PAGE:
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Charlotte Amalie
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HomeNewsArchivesHUMANE SOCIETY GETS LAND FOR NEW FACILITY

HUMANE SOCIETY GETS LAND FOR NEW FACILITY

Aug. 29, 2001 – The Humane Society of St. Thomas has just received a donation of almost two acres of land, and the timing couldn't be better, board member Richard H. Dollison told Rotary Club II Wednesday in his presentation on the animal rights bill scheduled for a hearing before the Senate Rules Committee on Thursday afternoon.
The land, pledged by an anonymous donor, is on Weymouth Rhymer Highway across from Market Square East, Dollison said.
In Nadir, where the Humane Society facilities are now located, "The V.I. government intends to take two of our buildings and about half of the land," he said. "We don't know when this will happen, but they assure us it will happen."
Government authorities say the land is needed for the flood-control project involving the infamous Nadir "bridge to nowhere," said Dollison, who is treasurer of the Humane Society.
Society members "are very excited" about relocating, and a campaign to raise funds for the new shelter will soon get under way, he said. Plans call for a facility that will accommodate three times the number of animals that the Nadir shelter can handle and that will allow the society to greatly expand its educational outreach programs.
Dollison, an attorney, spoke of the legal significance of the animal rights bill that is to go before the Senate Rules Committee at 3 p.m. Thursday on St. Thomas. Current law, he explained, makes animal abuse a misdemeanor, but it is such a weak law that it is largely ignored. To arrest someone on a misdemeanor charge, he said, an officer has to have witnessed the crime.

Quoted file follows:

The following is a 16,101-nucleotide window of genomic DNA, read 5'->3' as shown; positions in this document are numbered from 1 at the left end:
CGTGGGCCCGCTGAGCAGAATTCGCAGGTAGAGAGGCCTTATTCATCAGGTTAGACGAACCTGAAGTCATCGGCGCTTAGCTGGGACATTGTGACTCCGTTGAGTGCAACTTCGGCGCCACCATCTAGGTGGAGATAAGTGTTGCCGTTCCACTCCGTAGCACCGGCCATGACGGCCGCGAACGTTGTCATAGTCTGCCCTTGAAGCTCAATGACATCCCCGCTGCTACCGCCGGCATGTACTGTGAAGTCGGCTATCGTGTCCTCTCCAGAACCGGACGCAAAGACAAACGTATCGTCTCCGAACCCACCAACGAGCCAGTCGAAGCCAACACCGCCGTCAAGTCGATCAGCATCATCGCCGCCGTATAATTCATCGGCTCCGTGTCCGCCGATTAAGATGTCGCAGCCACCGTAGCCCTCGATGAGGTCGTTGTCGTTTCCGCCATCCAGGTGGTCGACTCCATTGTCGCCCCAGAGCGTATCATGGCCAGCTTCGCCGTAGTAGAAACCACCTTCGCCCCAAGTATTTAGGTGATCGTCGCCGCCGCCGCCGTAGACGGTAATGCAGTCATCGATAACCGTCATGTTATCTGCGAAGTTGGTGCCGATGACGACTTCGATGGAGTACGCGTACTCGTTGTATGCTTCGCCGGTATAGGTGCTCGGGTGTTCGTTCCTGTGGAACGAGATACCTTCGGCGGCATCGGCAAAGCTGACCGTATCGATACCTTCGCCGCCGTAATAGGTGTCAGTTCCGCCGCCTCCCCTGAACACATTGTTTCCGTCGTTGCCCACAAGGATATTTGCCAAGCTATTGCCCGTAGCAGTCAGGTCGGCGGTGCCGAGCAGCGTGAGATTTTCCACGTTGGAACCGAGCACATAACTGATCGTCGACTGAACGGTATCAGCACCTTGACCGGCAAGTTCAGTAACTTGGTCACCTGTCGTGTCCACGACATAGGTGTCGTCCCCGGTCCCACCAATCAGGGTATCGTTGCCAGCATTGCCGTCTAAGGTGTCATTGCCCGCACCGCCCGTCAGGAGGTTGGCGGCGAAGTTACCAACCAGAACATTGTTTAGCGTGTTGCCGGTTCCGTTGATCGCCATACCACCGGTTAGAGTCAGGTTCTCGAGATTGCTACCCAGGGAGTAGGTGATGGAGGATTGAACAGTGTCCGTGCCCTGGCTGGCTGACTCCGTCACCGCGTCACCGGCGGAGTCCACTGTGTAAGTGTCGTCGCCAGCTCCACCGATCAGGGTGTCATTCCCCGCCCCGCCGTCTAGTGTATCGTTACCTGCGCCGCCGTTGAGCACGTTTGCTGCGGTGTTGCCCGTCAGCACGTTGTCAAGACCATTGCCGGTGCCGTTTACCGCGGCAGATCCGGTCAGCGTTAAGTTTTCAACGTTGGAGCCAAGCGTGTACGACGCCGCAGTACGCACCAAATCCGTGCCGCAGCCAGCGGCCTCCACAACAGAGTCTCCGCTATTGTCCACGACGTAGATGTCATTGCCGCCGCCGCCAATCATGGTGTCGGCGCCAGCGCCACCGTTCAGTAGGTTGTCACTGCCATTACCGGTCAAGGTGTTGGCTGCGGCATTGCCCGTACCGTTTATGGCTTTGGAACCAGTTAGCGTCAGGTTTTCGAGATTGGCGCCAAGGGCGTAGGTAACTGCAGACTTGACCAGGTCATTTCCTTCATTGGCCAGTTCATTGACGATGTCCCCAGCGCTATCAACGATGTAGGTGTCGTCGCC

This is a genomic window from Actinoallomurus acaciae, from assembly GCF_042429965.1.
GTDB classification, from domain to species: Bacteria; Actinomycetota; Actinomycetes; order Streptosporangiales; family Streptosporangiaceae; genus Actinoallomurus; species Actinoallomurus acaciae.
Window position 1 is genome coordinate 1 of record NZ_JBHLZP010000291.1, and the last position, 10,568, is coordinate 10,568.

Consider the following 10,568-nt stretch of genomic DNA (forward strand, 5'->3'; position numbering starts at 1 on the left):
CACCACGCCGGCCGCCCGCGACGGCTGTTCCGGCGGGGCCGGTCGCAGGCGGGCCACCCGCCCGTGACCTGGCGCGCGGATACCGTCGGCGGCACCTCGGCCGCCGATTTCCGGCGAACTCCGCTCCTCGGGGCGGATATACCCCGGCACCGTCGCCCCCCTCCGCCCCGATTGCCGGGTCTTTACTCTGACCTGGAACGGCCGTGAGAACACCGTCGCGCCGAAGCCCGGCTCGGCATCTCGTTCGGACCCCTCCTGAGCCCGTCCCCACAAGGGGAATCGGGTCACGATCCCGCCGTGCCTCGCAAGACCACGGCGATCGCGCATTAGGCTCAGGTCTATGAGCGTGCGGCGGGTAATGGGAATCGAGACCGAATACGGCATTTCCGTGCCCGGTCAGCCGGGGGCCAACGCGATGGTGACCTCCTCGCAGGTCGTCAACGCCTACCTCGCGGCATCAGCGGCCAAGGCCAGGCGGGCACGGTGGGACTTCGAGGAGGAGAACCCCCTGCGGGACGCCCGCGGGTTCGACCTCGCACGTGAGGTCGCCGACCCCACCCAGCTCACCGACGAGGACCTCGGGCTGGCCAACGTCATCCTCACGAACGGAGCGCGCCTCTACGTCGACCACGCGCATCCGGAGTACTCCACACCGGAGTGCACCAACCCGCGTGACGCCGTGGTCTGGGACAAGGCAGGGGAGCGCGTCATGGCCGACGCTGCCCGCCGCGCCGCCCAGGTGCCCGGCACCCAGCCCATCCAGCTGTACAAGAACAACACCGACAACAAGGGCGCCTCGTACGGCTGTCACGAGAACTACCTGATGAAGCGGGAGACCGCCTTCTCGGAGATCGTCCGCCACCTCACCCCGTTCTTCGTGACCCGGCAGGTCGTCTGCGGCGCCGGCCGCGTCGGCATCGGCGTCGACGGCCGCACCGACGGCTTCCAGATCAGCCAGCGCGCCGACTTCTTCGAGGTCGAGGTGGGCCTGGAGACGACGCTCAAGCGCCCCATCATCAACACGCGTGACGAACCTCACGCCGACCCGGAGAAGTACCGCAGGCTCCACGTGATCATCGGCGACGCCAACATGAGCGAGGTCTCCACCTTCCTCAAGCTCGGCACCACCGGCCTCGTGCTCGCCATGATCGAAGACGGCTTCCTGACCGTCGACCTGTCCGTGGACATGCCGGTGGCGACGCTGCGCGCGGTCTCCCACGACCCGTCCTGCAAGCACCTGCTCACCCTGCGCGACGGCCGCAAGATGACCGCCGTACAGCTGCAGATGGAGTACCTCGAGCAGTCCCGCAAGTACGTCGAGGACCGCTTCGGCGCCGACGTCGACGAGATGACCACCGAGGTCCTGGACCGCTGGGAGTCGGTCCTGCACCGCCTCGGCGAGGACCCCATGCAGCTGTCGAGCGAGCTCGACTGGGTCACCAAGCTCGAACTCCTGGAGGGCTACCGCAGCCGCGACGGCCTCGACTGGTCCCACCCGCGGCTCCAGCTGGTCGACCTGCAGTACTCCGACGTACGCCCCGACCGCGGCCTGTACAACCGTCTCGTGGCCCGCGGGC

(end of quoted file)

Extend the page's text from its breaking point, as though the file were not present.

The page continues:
The new bill, sponsored by Sen. Adlah "Foncie" Donastorg, makes first-degree animal cruelty a felony punishable by imprisonment not exceeding five years and a fine of not less than $1,000. Second-degree animal cruelty would be a misdemeanor punishable by imprisonment not exceeding one year and a fine of $500.
First-degree abuses include killing or torturing of an animal or causing a minor to do so, cropping of an animal's ears or tail by anyone other than a veterinarian, vehicular hit and run, and training dogs or other animals to fight, except for fighting cocks.
Second-degree abuses include intentional neglect. The bill would allow any person to enter property to tend to an animal who has been without food or water for more than 12 hours and not be liable for unauthorized entry.
The bill also establishes an Animal Abuse Fund in the amount of $100,000 annually that is to consist of collected fines, gifts and grants, to be administered by the Finance Department commissioner. The money is to be used solely to reimburse unpaid expenses by the animal shelters and veterinarians.
Dollison pleaded for his listeners to contact senators in support of the bill. He said passage of the measure is "one piece of the puzzle in addressing deviant, violent, anti-social behavior." He cited statistics on the connection between animal abuse and domestic violence. An important part of the shelter's job, he said, is to educate children as well as adults about caring for animals. For lack of funding, the shelter doesn't have the staff to operate as thorough an educational program as it would like to have.
Dollison said the Humane Society shelter is open every day and never refuses to take in an animal, and after hours there is a drop-off kennel. He said the shelter currently houses about 30 dogs and 25 cats. Last year, it took in just under 2,500 animals, about seven for each day of the year. About one-fourth of them were adopted.
It is the society's goal to eliminate the problem of unwanted animals, Dollison said. The society conducts a free neutering program each year in conjunction with local veterinarians.
Gov. Charles W. Turnbull recently signed into law an appropriation to the V.I. Agriculture Department to contract for the services of the territory's animal care organizations. It specifies $75,000 each for the Humane Society of St. Thomas and the St. Croix Animal Shelter, and $10,000 for the Animal Care Center of St. John. Dollison said he was aware of the legislation but hadn't known the governor had signed it.
Hubert Brumant, the shelter manager, told the Source on Wednesday afternoon that he, too, was unaware the measure had been signed.
Brumant has been invited by the Rules Committee to testify at Thursday's hearing, along with Sgt. Elton Grant of the St. Thomas-St. John Police K-9 Corps, St. Thomas animal activist Rita Roth, Mary Edwards of the St. Croix Animal Shelter, V.I. National Park Supt. John H. King, and Laura Michalski of Family Resource Center on St. Thomas.

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